Dental and Temporomandibular Joint Pathology of the Grey Wolf (Canis lupus).
- Author(s): Döring, S;
- Arzi, B;
- Winer, JN;
- Kass, PH;
- Verstraete, FJM
- et al.
Published Web Locationhttps://doi.org/10.1016/j.jcpa.2018.03.001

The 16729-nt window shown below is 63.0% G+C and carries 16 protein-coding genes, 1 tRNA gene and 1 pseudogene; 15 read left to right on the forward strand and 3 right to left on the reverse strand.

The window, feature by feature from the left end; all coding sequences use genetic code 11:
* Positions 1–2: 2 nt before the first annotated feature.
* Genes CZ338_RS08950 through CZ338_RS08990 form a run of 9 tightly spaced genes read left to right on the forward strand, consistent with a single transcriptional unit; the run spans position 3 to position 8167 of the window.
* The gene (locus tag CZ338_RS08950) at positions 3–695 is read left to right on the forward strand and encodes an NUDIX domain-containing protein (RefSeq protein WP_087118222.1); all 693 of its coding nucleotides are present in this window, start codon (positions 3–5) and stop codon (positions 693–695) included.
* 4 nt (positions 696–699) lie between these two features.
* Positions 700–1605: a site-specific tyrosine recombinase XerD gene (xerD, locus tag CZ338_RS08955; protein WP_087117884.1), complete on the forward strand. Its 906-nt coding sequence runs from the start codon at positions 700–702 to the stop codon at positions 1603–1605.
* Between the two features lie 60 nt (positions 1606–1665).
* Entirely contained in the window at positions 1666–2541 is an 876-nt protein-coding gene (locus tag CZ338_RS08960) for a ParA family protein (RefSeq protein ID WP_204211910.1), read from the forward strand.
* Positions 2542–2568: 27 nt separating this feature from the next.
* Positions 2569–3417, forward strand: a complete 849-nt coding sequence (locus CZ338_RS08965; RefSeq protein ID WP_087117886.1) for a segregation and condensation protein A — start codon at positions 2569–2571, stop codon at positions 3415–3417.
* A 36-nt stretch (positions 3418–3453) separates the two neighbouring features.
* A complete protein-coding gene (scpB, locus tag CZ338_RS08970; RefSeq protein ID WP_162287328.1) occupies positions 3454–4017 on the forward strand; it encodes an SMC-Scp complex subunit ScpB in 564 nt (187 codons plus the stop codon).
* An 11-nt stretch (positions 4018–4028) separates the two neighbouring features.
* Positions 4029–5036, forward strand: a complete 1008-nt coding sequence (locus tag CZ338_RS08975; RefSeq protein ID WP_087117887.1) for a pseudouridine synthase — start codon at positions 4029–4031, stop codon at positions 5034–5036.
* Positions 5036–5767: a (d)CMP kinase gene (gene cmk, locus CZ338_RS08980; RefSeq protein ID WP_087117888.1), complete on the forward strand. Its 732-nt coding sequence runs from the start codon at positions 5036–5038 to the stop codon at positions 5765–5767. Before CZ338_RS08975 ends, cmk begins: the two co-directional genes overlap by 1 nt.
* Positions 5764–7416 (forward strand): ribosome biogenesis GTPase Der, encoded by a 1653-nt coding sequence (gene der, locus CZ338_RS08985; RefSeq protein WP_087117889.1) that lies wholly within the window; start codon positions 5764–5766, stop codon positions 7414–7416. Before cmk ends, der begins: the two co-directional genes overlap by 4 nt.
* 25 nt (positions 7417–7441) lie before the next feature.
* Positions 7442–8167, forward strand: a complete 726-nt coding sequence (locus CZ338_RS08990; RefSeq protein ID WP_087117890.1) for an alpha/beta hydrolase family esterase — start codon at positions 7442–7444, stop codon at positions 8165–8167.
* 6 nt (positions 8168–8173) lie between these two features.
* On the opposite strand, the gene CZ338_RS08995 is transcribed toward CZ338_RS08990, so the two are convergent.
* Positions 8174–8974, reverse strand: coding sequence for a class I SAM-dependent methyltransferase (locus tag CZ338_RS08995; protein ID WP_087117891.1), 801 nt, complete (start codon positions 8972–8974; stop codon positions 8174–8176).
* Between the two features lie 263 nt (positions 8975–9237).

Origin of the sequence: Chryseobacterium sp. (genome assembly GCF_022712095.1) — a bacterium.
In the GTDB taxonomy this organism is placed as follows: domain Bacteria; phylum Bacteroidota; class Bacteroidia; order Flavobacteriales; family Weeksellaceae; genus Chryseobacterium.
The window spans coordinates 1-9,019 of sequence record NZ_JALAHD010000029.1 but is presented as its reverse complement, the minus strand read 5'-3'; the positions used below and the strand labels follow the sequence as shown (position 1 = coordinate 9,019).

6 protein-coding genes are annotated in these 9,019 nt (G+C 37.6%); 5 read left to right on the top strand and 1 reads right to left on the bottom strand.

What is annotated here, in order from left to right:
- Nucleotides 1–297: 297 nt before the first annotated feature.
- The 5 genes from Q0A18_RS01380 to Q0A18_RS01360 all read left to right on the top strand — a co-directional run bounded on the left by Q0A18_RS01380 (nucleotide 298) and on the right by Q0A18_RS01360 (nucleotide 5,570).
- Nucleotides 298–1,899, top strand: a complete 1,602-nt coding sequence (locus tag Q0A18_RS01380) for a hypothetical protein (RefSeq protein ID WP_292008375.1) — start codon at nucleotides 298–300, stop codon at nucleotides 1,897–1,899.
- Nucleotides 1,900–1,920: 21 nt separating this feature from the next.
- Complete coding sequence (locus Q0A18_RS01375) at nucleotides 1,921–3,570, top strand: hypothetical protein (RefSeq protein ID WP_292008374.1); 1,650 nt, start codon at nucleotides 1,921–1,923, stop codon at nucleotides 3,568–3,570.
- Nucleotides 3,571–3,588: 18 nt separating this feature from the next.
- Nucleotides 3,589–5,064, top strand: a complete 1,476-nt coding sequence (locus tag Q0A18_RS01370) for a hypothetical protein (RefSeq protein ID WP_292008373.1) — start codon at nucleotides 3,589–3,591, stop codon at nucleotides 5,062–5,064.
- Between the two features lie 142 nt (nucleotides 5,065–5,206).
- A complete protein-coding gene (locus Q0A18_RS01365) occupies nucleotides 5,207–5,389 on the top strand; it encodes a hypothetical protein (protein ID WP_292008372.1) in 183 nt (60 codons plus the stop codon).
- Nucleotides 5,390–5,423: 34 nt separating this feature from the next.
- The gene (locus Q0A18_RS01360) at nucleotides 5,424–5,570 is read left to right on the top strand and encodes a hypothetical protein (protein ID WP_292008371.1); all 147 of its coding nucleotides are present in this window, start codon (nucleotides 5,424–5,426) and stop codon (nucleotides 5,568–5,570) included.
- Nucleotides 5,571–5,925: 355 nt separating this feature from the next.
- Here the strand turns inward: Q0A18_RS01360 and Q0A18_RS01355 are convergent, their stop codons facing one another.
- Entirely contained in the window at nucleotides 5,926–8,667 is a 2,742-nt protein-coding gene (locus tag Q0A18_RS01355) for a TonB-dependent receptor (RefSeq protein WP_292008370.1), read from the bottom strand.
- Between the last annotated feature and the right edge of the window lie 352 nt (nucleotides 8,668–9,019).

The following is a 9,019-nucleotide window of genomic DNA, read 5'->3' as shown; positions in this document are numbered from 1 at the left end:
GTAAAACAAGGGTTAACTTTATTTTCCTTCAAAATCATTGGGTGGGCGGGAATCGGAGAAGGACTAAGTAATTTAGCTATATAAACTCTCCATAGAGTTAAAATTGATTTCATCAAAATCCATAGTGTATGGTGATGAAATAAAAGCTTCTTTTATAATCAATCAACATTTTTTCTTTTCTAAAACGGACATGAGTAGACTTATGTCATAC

Skulls from 392 grey wolves (Canis lupus) were examined macroscopically according to predefined criteria. Two hundred and seven skulls were included in this study, comprised of 124 young adults (59.9%) and 83 adults (40.1%); of these, 65 (31.4%) specimens were from male wolves and 104 (50.3%) were from females, with 38 (18.4%) of unknown sex. Out of 8,694 possible teeth, 8,339 (95.9%) were present for evaluation. Fifty-five teeth (15.5%) were absent congenitally, 30 (8.5%) were lost during life and 270 (76.1%) were lost artefactually post mortem. Skeletal or dental malocclusion was present in 37 specimens (17.9%), with level bite being the most commonly encountered malocclusion. Enamel hypoplasia was present in five skulls (2.4%), affecting eight teeth (0.1%) in total. An abnormal number of roots was found on 23 teeth (0.3%) on 13 skulls (6.3%). Persistent deciduous teeth occurred in two (1.0%) specimens, affecting one (0.01%) tooth each. Fenestration or dehiscence was found associated with 203 teeth (2.4%) in 72 skulls (34.8%). Periodontitis was noted on 115 skulls (55.6%) and 1,000 teeth (11.5%), affecting significantly more adults (n = 63, 75.0%) than young adults (n = 52, 41.9%; P <0.0001). One hundred and sixty-one skulls (77.8%) showed signs of endodontal disease, including attrition or abrasion on 144 skulls (69.6%) and 2,522 teeth (30.2%) and 424 fractured teeth (5.1%) on 103 skulls (49.8%). Both lesions affected significantly more adults than young adults. Overt periapical disease was associated with six teeth (0.1%) distributed across five skulls (2.4%). A carious lesion was present on one tooth (0.01%) of one specimen (0.5%). Lesions consistent with temporomandibular joint (TMJ) osteoarthritis were found in 24 specimens (11.6%), affecting 38 joints (9.2%). Trauma to the skull, such as bite marks, bullet holes or blunt trauma, was noted in 44 skulls (21.2%). The grey wolf and the domestic dog (Canis lupus familiaris) share common dental diseases; however, the proportion and severity may vary. Although the clinical significance of dental and TMJ pathology in the grey wolf remains unknown, based on the impact of these disorders on the domestic dog, the occurrence and severity of these lesions are likely to play an important role in the morbidity and mortality of this wild canid species.